Resting in cool water
on a hot day.
are sentimental about dogs. Not me. I like some dogs…others, no (like the one
yapping outside the window, now)…but mostly I’m
ambivalent about any particular dog. My canine interests
tend more towards following a set of coyote tracks through
an obscure canyon passage and less towards expressions
of undying devotion. But, now that summer is here I’m
reminded of the pity I’ve felt seeing some peoples’ pets
hobbling and hurting after a day in the desert with their
beloved masters. If you love your dog, then there are some
things you should know.
The various expanses of exposed sandstone called ‘slickrock’ received
the name from 19th century wagoneers who went across it
with their shod horses and their iron-rimmed wheels. But,
for paw pads it’s abrasive in the extreme and can
be very damaging, especially to dogs that aren’t
used to it. Don’t overdo it on the slickrock!
Sand is the
second thing that literally burns dogs up. Sand gets
extremely hot, especially along well-defined trails.
It can burn and blister a dog’s
feet. Most experienced Moab mutts minimize their exposure
to this hazard by running ahead of the hiker to the nearest
bit of shade, lying down until the walker has passed, then
racing ahead to the next pool of cool. Nonetheless, at
the end of a long walk even an acclimatized canine can
get pretty sore from walking on hot sand.
include cactus thorns and tumbleweed spines. It’s important for dog walkers
to take a tweezers. Thorns lodge in the front of the paws
and the tumbleweed spines get caught between toes. If your
dog isn’t used to having you handle his sore feet
you may even want to do a couple practice sessions before
you go walking.
water is always a concern. If you’re going somewhere dry bring a small bowl
or saucer with you. A lot of valuable water can get spilled
into the sand if you’re trying to get your dog to
drink out of your hand. Don’t waste what you both
might need later.
City of Moab acts on a good idea.
MILL CREEK PARKWAY
The City of Moab has developed a lovely trail system
that parallels Mill Creek from Rotary Park all the way to
the Moab Sloughs. The concrete gets pretty hot, but there’s
plenty of shade and ample opportunity to let your dog play
in the water. An extremely welcome improvement to the trail
are doggie-posts with bags and containers for cleaning up
animal waste products. While I often find it informative
and instructive to examine, for example, a coyote’s
scat or an owl pellet, even a cursory observation of pet-sign
tends to be unfailingly unrewarding, particularly when combined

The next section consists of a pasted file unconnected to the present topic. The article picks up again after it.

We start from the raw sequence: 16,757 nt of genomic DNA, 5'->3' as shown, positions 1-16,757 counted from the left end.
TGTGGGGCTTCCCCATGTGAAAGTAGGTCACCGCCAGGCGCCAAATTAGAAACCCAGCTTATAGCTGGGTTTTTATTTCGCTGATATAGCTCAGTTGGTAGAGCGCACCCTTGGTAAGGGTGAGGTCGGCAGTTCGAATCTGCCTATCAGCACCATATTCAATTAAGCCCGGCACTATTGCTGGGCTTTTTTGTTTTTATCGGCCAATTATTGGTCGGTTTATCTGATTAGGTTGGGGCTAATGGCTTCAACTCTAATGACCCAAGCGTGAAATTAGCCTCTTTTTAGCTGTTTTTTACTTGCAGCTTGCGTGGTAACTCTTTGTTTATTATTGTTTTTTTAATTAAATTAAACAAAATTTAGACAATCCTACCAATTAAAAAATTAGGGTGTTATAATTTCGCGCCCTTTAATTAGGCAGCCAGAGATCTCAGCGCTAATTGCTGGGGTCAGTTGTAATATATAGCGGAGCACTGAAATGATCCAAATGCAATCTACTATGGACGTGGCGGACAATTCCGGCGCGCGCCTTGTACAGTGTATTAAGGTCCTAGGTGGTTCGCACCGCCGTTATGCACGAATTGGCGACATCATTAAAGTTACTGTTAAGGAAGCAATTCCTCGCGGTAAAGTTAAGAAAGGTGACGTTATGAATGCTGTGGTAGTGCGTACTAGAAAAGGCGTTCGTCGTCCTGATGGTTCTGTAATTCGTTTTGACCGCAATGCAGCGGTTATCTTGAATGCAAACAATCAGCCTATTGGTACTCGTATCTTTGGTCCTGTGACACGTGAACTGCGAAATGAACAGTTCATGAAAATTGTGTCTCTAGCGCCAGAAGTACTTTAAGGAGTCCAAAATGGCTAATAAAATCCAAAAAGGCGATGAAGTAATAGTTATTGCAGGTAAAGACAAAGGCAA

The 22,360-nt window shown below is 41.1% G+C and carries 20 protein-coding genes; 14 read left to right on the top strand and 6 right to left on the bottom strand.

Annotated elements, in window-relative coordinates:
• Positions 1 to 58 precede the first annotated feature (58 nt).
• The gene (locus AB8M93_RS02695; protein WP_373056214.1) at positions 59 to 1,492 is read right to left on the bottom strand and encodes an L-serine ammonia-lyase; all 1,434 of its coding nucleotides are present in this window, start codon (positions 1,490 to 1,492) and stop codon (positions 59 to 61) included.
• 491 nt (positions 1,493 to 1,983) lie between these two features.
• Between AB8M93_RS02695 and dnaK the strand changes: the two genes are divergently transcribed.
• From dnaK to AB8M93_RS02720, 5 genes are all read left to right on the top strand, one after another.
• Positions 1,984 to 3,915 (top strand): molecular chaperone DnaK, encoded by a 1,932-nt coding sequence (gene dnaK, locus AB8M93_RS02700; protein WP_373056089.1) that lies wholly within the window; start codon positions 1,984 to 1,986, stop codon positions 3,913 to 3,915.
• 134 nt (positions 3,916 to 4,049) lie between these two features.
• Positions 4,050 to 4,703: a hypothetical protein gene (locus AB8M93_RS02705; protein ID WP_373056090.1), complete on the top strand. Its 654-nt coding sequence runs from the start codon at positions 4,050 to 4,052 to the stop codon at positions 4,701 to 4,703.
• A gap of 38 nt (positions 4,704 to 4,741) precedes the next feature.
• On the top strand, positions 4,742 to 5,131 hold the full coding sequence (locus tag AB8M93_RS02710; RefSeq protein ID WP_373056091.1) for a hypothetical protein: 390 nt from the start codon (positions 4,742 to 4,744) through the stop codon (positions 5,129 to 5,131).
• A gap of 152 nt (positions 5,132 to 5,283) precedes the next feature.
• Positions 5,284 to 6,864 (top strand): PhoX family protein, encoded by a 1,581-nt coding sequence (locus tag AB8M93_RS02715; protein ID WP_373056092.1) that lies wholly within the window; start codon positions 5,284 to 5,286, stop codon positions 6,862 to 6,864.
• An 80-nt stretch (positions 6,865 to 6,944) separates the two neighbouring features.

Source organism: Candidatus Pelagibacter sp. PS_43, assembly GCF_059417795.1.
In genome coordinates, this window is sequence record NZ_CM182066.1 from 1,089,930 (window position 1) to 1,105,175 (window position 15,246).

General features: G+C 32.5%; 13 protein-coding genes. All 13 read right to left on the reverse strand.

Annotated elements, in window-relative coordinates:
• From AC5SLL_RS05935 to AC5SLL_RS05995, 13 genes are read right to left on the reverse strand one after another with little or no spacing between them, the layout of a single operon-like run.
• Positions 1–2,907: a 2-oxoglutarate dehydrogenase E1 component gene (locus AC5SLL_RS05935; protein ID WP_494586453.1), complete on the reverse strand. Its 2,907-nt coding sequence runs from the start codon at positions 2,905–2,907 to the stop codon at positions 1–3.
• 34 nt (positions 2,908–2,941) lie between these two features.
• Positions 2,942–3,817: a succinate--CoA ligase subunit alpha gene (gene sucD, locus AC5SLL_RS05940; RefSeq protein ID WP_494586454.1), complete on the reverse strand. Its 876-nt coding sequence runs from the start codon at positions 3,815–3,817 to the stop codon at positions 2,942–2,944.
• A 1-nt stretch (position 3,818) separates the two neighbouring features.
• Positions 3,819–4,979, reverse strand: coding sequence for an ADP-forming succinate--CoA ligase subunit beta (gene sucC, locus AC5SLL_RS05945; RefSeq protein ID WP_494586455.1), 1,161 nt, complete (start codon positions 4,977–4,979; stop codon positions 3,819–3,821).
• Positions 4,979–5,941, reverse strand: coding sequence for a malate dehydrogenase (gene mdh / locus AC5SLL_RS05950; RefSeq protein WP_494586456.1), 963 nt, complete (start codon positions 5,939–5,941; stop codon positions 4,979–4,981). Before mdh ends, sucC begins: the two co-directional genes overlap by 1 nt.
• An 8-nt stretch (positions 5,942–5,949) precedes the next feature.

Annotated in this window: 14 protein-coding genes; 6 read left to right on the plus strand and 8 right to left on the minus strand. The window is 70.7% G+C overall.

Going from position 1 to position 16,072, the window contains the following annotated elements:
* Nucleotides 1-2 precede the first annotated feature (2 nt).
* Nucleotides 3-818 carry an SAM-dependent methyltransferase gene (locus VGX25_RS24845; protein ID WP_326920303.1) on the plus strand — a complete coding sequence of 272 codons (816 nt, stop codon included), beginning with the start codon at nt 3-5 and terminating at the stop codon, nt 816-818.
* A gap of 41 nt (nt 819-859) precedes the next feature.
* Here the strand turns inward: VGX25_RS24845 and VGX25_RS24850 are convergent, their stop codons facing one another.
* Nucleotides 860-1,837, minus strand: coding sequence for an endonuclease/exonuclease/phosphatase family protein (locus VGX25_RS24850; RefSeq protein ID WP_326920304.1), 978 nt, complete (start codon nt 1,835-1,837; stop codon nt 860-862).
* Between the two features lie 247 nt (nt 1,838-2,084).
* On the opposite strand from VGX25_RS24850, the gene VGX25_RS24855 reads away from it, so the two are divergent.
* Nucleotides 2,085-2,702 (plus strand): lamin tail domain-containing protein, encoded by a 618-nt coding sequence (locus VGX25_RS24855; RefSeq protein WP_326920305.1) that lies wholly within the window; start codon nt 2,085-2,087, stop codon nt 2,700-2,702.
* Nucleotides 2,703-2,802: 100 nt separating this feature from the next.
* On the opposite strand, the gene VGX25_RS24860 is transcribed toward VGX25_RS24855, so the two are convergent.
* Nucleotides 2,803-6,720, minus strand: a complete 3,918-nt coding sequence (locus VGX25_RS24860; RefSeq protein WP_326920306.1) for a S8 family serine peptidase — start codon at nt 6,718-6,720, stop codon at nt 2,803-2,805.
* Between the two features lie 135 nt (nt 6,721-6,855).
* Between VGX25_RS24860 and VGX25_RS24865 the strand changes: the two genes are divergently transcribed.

perforce with the unwelcome inspection of the bottom of my
shoe. Most conscientious dog owners realize that there are
certain inconveniences associated with dog ownership and,
given the opportunity, will voluntarily mitigate these unpleasant
side effects. So, hats off to the City for recognizing this
problem, its solution, and taking appropriate action.
MILL CREEK CANYON
While Mill Creek Canyon is a popular dog-walk for
locals and visitors alike, it does not have any of the sanitary
amenities that you find along the Parkway (including those
designed for humans). Most dogs seem to find this a particularly
alluring aspect of this extravagantly scenic canyon. I do
not share the sentiment. Despite these disparities between
canid and hominid fascinations, Mill Creek is still a great
place for people and dogs. Together, they have been reveling
in its pools and rills for thousands of years. If all that
you and your dog leave behind are tracks in the trail, you
will happily help sustain the canyon’s mostly-pristine
character for thousands of more years. Take Mill Creek Drive
to Sand Flats Road and turn right. Turn left at Powerhouse
Lane. The trailhead is at the end of the lane.
CANE CREEK CANYON
One drawback to this area is an
occasionally nasty hatch of biting flies. If you get bitten
immediately and repeatedly, don’t fight it. Just get
in your Humvee and go where you will be welcome as something
other than a target. There is no wisdom or honor in battling
the inexorable expressions of Nature in any of its guises.
Cane Creek is an intermittent stream that carves
out several canyons between the La Sal Mountains and the
Colorado River. In early summer there is almost always a
shallow flow of water through the lower canyon’s cool,
sandy bottom. To get to Cane Creek Road turn at McDonald’s
and follow the cliff line. After five miles the pavement
ends and there is a large parking lot. This is a good place
to let the dogs loose. If you drive a few more miles along
the gravel road, up over the hill and down the other side,
you’ll see a nice little spring coming right out of
the rocks. Just around the corner is more parking. Head down-canyon
from here and wear something on your feet that you can get
leads custom rock art tours and backcountry hikes
for people of all skill levels for Canyon Voyages
Cryptos (krip’ tose):
The surface of Moab’s desert is held together
by a thin skin of living organisms known as cryptobiotic
soil or cryptos. It has a lumpy black appearance,
is very fragile, and takes decades to heal when
it has been damaged. This soil is a critical
part of the survival of the desert. The cryptobiotic
organisms help to stabilize the soil, hold moisture,
and provide protection for germination of the
seeds of other plants.
it the dry areas of the west would be much
different. Although some disturbance is normal
and helps the soil to capture moisture, excessive
disturbance by hooves, bicycle tires and hiking
boots has been shown to destroy the cryptobiotic
organisms and their contribution to the soil.
When you walk around Moab avoid crushing the
cryptos. Stay on trails, walk in washes, hop
from stone to stone.
it takes, don’t crunch the cryptos unless
you absolutely have to!